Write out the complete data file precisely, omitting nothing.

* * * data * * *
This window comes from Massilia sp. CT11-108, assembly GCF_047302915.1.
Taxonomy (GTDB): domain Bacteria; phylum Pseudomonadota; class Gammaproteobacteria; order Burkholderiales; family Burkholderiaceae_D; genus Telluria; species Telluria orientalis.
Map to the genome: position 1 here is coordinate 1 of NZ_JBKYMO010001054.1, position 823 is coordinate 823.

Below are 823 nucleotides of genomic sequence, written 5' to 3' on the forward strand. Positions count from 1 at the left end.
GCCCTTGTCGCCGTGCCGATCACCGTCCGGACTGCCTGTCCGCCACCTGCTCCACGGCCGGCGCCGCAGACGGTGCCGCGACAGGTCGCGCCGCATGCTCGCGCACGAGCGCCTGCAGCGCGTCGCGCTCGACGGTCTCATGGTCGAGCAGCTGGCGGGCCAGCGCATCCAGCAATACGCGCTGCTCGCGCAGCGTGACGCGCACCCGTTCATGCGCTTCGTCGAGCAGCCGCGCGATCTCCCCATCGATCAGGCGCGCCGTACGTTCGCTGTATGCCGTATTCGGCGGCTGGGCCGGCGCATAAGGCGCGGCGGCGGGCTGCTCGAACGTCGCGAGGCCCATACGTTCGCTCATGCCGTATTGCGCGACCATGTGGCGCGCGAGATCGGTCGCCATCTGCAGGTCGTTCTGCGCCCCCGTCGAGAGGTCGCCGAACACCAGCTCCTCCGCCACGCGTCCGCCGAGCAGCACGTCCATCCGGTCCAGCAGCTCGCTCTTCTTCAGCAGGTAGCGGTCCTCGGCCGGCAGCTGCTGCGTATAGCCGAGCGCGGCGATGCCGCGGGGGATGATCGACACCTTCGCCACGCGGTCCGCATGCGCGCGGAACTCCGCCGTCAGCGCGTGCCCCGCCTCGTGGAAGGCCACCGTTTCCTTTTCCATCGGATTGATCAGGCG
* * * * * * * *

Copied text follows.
This window comes from Massilia sp. CT11-108, assembly GCF_047302915.1.
Taxonomy (GTDB): domain Bacteria; phylum Pseudomonadota; class Gammaproteobacteria; order Burkholderiales; family Burkholderiaceae_D; genus Telluria; species Telluria orientalis.
Map to the genome: position 1 here is coordinate 1 of NZ_JBKYMO010001054.1, position 823 is coordinate 823.

Below are 823 nucleotides of genomic sequence, written 5' to 3' on the forward strand. Positions count from 1 at the left end.
GCCCTTGTCGCCGTGCCGATCACCGTCCGGACTGCCTGTCCGCCACCTGCTCCACGGCCGGCGCCGCAGACGGTGCCGCGACAGGTCGCGCCGCATGCTCGCGCACGAGCGCCTGCAGCGCGTCGCGCTCGACGGTCTCATGGTCGAGCAGCTGGCGGGCCAGCGCATCCAGCAATACGCGCTGCTCGCGCAGCGTGACGCGCACCCGTTCATGCGCTTCGTCGAGCAGCCGCGCGATCTCCCCATCGATCAGGCGCGCCGTACGTTCGCTGTATGCCGTATTCGGCGGCTGGGCCGGCGCATAAGGCGCGGCGGCGGGCTGCTCGAACGTCGCGAGGCCCATACGTTCGCTCATGCCGTATTGCGCGACCATGTGGCGCGCGAGATCGGTCGCCATCTGCAGGTCGTTCTGCGCCCCCGTCGAGAGGTCGCCGAACACCAGCTCCTCCGCCACGCGTCCGCCGAGCAGCACGTCCATCCGGTCCAGCAGCTCGCTCTTCTTCAGCAGGTAGCGGTCCTCGGCCGGCAGCTGCTGCGTATAGCCGAGCGCGGCGATGCCGCGGGGGATGATCGACACCTTCGCCACGCGGTCCGCATGCGCGCGGAACTCCGCCGTCAGCGCGTGCCCCGCCTCGTGGAAGGCCACCGTTTCCTTTTCCATCGGATTGATCAGGCG